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‘Where’s the follow up?’

Haviv Reteg Gur, in a recent Jerusalem Post Op-ed, called out the broader Jewish community over what he says is its failing to reach out to the 220,000 alumni of the free 10-day trips to Israel that Birthright Israel offers.

Gur:

A shared experience of 220,000 of the less-affiliated among Jewish youth could be the springboard for organizational involvement, educational networks, Shabbat dinners. Only in the past couple years have initial efforts in this direction begun, through Hillel, Birthright NEXT and collaboration with Masa.

But these programs don’t reach the majority of alums. Most remember their "bus friends" – in this day and age, they connected on Facebook while still on the bus. They even remember fondly the soldiers who accompanied their trip and struggled to explain to their foreigner-brethren the meaning of Israeliness. But these connections are wasted if they are not directed at new Jewish experiences back home.

The challenge birthright poses to the Jewish world is how to transform their success into something of an altogether different scale. When a quarter-million young Jews have visited Israel at the Jewish people’s expense, it is a tragic waste that their Jewish communities make little effort to continue their engagement.

Ten years, 260,000 Israeli and Diaspora participants, countless friendships, Jewish conversations and academic studies – and the question remains: Where’s the follow-up?

BIrthright NEXT’s executive director, Rabbi Daniel Brenner, responded in a post on ejewishphilanthropy, saying there’s plenty of follow-up, but it has a visibility problem:

In 2009, the total number of Taglit-Birthright Israel North American trip participants for 2009 was just shy of 19,000. In the last few months, we have worked with volunteer leaders from those buses to host over 12,200 young adults for home-hospitality Shabbat meals in North America. 93% of our NEXT Shabbat meals involved some or all of the core ritual elements of Shabbat. More importantly, we found that nearly every volunteer felt that this was a positive Jewish communal experience and wanted to host again and get more involved in their local community. By the end of 2010, volunteers from this group of 19,000 trip participants will have hosted over 30,000 young adults for a NEXT Shabbat event.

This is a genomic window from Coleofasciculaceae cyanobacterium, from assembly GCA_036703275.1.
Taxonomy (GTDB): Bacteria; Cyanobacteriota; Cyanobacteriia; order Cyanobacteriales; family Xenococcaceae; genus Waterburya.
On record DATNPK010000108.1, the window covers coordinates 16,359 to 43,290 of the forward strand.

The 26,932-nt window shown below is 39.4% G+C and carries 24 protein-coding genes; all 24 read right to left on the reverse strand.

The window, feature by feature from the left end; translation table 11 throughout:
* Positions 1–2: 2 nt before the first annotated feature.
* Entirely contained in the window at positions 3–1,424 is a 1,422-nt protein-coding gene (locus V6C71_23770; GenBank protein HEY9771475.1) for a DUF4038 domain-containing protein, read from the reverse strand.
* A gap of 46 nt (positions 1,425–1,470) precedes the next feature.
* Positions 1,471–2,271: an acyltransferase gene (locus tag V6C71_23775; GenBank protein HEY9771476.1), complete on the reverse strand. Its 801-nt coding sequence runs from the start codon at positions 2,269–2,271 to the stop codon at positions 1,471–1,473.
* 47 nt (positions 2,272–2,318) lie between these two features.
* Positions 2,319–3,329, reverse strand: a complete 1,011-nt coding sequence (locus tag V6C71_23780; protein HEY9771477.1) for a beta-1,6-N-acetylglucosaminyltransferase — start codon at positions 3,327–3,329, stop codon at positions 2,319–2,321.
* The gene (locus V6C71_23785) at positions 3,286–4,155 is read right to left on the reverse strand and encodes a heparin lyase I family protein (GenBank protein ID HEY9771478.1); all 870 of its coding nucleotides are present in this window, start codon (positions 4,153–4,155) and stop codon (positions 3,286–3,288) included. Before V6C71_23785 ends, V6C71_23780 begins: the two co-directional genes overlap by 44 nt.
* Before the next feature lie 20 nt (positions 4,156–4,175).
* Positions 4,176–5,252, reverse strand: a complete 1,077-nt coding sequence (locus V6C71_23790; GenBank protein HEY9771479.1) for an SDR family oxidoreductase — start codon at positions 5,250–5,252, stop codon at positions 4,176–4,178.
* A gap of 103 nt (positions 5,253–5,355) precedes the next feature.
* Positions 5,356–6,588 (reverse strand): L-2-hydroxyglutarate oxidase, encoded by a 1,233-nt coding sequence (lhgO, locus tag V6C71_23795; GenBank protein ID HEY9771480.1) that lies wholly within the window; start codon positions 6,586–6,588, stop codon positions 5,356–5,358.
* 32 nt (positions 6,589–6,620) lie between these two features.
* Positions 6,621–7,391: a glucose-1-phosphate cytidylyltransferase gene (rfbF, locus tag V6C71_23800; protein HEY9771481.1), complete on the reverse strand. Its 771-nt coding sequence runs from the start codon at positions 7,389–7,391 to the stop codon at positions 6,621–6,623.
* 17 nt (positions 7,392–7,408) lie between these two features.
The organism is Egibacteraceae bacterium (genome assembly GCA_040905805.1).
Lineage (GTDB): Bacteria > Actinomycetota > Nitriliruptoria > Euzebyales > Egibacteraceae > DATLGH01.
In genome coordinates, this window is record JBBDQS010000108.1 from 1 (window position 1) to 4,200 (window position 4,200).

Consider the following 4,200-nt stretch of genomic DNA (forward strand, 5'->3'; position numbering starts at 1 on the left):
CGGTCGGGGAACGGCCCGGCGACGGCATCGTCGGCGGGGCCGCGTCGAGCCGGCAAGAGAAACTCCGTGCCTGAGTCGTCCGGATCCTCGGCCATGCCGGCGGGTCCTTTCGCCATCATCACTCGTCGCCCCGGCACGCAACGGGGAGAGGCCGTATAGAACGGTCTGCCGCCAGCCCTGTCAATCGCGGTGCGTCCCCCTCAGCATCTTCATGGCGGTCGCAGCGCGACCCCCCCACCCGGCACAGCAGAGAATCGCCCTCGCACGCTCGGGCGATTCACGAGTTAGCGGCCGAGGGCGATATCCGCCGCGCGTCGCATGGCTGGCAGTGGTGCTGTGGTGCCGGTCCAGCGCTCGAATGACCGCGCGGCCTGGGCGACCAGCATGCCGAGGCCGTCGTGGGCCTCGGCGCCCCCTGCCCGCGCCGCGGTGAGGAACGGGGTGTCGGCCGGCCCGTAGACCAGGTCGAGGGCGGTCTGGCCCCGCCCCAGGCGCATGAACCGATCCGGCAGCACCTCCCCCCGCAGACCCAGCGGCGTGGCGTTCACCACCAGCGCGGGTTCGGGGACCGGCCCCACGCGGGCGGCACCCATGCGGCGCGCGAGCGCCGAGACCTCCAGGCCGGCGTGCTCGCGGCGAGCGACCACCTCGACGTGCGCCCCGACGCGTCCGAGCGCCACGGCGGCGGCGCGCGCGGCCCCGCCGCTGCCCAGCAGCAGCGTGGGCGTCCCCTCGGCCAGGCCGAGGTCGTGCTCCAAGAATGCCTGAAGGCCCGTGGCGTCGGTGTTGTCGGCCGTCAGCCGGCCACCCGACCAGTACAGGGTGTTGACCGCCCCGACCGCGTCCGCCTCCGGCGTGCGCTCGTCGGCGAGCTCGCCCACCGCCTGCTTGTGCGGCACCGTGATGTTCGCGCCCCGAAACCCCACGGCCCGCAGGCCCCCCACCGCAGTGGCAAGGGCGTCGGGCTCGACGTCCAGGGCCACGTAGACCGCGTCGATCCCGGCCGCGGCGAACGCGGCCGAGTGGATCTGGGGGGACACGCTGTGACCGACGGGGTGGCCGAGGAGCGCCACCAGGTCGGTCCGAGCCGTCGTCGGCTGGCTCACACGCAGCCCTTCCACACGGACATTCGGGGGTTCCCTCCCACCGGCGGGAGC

This particular program is one of four areas of focus for Birthright Israel NEXT that begin on the trip and flow naturally into involvement post-trip (the others being Hebrew language learning, deepening the Israel connection and encouraging community involvement). In addition to the Shabbat program, Birthright Israel NEXT runs ulpanim for young adults in ten North American cities, works with the Ministry of Foreign Affairs through local consulates in select cities to deepen ties to Israel, and has involved thousands of post-college young Jewish adults by partnering with local Jewish and Israel-focused organizations (we linked up with thirty-two such organizations in the last year). It is through these four areas (and through many partners) that we are on track to involve 100,000 young Jewish adults in our programming in 2010.

These figures do not count the “ramping up” of programs from our on campus partner Hillel and from our colleagues at MASA, two organizations who have certainly devoted significant energy to “Birthright follow-up” in the last two years. Nor do they include the work of forward-thinking Federations, like the CJP in Boston, that have adopted new models on campus that are delivering follow-up success.

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